In the appeal proceedings, many data were submitted and discussed by the parties in order to establish whether or not a correlation existed between the "defined 24,25-M ratio" and the "actual 24,25-M ratio". The debate in appeal and most of the proprietor's arguments concentrated on these data. In particular, the proprietor's submissions filed on 16 April 2011, points 10 to 16, pages 7 and 8 in parent case and the same filed on 25 May 2010, points 10 to 16, pages 7 and 8 in divisional case, were only presented to explain an argument based on a document (D 56 in parent case and the same numbered D 67 in divisional case) showing the available data as a whole. These submissions concerned whether or not a correlation existed, implicitly admitting the relevance of the document and of the data it contained. The submissions did not imply in any way that the correlation had to be looked at in the context of the Y/S comparison, i.e. the Y/S comparison argument. The Y/S comparison argument was never raised in appeal proceedings by the proprietor, as established by the Facts and Submissions as presented by the Board. Also the Board's preliminary opinion did not mention the Y/S comparison argument. This argument was introduced by the Board for the first time in the decisions as a fundamental point, which amounted to a change of the proprietor's cases by the Board on a decisive aspect, without any warning of the Board's thinking that the opponents might have expected in this regard. Such a change of cases would have required that the opponents be offered an opportunity to globally re-evaluate their submissions. Instead, since the Y/S comparison argument was introduced for the first time in the Reasons for the written decisions, the opponents were prevented from presenting any comments on that point, which amounted to a breach of Article 113(1) EPC.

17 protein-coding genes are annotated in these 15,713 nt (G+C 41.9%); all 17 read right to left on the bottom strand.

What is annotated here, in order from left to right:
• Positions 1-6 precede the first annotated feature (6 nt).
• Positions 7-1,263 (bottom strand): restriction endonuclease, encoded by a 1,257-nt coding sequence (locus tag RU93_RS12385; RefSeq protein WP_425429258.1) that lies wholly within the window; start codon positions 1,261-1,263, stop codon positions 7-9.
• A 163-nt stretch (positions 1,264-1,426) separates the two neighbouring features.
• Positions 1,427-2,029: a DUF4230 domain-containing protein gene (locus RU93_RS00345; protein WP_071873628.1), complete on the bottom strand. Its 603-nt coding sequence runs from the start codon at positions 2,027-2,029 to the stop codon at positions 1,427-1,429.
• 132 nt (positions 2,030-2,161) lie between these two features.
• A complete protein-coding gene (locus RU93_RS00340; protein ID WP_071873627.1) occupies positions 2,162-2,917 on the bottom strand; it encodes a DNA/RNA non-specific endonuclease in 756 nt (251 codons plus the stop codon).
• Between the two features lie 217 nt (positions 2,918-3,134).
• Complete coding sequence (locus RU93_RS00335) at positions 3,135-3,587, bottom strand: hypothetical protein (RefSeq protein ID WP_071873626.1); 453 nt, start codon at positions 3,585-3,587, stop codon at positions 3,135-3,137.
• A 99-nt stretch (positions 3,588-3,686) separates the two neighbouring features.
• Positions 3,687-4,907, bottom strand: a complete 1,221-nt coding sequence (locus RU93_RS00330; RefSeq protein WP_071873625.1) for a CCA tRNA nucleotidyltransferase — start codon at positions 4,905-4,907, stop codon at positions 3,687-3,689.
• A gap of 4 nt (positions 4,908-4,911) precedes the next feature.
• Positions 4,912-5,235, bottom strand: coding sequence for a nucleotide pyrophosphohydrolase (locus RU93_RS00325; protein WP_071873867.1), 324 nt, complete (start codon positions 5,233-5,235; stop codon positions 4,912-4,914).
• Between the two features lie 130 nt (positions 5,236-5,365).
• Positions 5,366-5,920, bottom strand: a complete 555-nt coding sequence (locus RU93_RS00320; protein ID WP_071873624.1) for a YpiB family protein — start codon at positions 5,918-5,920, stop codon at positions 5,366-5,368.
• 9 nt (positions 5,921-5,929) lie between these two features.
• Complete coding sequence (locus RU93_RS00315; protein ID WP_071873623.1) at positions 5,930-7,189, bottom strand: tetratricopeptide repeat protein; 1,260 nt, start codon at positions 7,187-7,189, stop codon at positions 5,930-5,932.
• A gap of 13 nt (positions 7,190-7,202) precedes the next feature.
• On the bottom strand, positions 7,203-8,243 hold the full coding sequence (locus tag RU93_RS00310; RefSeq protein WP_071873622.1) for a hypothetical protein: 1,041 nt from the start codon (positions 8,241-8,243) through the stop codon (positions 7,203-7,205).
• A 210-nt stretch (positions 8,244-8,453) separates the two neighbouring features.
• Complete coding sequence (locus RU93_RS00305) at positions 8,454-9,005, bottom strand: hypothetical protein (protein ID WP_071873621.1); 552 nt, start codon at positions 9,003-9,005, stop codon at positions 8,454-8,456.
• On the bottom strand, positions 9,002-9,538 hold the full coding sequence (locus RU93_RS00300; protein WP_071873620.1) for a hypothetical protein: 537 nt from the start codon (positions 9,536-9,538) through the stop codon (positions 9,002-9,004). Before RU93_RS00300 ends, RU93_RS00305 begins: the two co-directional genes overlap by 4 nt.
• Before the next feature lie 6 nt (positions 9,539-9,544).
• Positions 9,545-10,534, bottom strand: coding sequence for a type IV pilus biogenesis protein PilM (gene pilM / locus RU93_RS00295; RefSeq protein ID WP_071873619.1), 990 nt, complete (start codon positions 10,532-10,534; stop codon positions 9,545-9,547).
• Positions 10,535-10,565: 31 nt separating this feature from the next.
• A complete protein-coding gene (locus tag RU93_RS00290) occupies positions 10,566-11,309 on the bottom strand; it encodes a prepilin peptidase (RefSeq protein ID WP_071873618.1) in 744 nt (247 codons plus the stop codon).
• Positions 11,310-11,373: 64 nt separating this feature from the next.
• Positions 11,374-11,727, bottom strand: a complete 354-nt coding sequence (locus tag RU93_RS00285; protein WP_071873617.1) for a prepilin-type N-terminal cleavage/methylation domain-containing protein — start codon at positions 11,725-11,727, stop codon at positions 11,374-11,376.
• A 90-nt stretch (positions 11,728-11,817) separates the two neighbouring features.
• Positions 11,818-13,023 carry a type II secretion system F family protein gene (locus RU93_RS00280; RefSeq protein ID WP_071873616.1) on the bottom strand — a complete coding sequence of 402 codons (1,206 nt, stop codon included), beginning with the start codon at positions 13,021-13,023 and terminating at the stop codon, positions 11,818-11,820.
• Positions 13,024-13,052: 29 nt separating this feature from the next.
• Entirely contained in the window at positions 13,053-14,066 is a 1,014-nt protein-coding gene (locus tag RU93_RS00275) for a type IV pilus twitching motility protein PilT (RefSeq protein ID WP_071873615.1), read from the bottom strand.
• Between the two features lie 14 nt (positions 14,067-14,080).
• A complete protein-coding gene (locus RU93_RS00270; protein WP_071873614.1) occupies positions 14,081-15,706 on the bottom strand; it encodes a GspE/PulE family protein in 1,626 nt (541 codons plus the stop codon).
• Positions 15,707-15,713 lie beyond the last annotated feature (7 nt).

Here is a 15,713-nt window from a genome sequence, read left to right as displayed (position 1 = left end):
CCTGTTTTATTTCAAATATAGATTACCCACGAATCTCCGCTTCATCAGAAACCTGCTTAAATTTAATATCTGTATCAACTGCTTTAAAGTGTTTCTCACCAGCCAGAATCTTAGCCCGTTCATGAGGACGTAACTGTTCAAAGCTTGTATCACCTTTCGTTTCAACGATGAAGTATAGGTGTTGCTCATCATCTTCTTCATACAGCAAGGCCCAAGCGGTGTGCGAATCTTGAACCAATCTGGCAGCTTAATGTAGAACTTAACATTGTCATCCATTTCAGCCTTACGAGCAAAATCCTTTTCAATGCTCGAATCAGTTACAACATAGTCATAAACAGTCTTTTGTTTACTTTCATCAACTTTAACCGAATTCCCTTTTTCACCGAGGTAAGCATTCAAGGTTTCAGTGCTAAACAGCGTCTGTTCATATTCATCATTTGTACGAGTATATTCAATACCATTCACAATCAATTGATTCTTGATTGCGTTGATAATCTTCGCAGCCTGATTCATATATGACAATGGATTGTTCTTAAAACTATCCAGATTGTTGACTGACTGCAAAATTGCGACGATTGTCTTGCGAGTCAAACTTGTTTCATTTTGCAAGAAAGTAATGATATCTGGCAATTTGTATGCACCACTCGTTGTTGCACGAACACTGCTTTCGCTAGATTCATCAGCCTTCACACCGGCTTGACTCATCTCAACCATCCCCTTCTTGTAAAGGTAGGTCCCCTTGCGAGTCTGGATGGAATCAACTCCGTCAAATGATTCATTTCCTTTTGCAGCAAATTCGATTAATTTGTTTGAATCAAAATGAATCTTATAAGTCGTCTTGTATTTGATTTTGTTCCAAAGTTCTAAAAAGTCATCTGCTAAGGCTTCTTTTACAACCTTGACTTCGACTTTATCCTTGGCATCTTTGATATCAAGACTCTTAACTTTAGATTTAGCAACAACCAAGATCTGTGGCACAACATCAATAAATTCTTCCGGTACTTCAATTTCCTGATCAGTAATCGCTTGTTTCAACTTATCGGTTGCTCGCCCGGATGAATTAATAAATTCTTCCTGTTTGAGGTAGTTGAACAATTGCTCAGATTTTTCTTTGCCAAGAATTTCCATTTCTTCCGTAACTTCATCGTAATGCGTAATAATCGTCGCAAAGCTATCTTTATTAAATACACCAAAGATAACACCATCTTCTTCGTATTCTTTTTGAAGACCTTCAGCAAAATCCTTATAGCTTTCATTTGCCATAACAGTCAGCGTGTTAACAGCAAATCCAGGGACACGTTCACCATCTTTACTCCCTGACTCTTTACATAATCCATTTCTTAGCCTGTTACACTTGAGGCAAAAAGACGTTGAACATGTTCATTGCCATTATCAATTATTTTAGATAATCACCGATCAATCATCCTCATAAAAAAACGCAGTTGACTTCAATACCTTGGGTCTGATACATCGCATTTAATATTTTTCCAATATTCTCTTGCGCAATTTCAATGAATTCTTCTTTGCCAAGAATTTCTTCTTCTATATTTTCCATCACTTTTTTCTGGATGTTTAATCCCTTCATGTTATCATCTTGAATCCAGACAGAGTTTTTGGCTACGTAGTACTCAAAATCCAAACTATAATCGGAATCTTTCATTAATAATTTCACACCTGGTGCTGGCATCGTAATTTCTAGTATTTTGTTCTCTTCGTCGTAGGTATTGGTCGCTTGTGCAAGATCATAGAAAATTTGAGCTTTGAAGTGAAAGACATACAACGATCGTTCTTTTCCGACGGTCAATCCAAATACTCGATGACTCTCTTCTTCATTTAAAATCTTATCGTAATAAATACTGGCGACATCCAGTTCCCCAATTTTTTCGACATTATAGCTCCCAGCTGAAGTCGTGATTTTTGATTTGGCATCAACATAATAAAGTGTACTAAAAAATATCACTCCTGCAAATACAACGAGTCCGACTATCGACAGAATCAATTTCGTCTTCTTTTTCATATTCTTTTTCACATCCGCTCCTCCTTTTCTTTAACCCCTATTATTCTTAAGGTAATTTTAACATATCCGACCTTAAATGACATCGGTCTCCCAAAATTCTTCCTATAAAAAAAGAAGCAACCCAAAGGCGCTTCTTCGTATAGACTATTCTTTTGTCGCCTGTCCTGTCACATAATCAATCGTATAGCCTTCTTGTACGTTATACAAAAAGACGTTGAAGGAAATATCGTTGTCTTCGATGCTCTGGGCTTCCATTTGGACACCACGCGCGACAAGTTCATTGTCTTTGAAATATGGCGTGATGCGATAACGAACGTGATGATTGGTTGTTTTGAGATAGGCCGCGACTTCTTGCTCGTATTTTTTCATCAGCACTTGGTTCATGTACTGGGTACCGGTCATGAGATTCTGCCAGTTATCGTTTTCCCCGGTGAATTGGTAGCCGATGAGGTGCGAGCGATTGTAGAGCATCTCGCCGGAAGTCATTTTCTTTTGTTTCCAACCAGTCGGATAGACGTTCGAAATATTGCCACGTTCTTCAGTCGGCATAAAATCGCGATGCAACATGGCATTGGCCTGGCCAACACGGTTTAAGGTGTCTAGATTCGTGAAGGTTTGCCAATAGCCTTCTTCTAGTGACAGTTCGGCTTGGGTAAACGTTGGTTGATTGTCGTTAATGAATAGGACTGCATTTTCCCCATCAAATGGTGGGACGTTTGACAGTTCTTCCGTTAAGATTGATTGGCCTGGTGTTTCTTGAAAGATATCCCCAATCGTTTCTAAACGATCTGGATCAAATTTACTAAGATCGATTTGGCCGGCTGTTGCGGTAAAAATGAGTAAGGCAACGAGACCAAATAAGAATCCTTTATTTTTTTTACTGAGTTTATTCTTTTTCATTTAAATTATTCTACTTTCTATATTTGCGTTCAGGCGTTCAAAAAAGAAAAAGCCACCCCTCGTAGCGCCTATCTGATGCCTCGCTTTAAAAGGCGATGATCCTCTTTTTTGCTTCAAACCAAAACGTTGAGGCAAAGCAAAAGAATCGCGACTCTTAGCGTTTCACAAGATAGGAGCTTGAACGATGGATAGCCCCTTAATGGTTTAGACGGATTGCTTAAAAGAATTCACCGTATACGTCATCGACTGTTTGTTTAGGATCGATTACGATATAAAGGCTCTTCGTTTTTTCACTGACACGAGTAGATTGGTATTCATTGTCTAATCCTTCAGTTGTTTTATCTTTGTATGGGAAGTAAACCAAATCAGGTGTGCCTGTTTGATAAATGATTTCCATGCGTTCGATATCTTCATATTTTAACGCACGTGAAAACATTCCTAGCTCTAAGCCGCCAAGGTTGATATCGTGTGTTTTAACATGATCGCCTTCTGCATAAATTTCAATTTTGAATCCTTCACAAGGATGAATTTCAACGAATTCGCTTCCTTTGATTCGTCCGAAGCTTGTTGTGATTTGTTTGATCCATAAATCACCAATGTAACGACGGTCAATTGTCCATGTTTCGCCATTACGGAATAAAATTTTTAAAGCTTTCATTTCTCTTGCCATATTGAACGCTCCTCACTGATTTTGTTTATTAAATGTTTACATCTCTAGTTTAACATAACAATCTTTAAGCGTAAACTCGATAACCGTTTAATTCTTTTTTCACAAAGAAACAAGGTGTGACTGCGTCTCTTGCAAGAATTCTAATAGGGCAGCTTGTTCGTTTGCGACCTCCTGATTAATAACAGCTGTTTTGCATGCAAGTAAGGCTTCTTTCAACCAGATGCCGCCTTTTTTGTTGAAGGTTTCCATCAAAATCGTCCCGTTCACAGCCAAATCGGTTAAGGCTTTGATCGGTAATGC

Moreover, the decisions were inconsistent with the normal practice of the Boards of Appeal, according to which it was a reasonable expectation of the parties that the Board notified them if it identified, in particular during oral proceedings, a new ground on which they had not commented.

The decisions were also inconsistent with Articles 12(2) and 13(3) RPBA, since the relevance of the Y/S comparison was not contained in the proprietor's statements of grounds of appeal and should not have been admitted later and considered at the Board's discretion because it raised issues the opponents could not reasonably be expected to deal with without postponement of the already summoned oral proceedings.

If the Enlarged Board was minded to follow the position that "no factual situation can be reviewed and any new argument is allowable", it was requested to refer the following question to the Enlarged Board under Article 112 EPC:

"Does Article 113(1) EPC have to be interpreted differently for proceedings before the examining and opposition divisions (as explained in T 951/92, T 105/93, T 778/98 and T 1154/04) and the Technical Boards of Appeal because, in review proceedings, the Enlarged Board of Appeal is not allowed to make any technical assessment (as explained in R 1/08 and R 18/09), even if such technical assessment is necessary to judge whether a decision of a TBA is based on a "new ground, or new evidence on which a party has had no opportunity comment according to Article 113(1) EPC [sic]".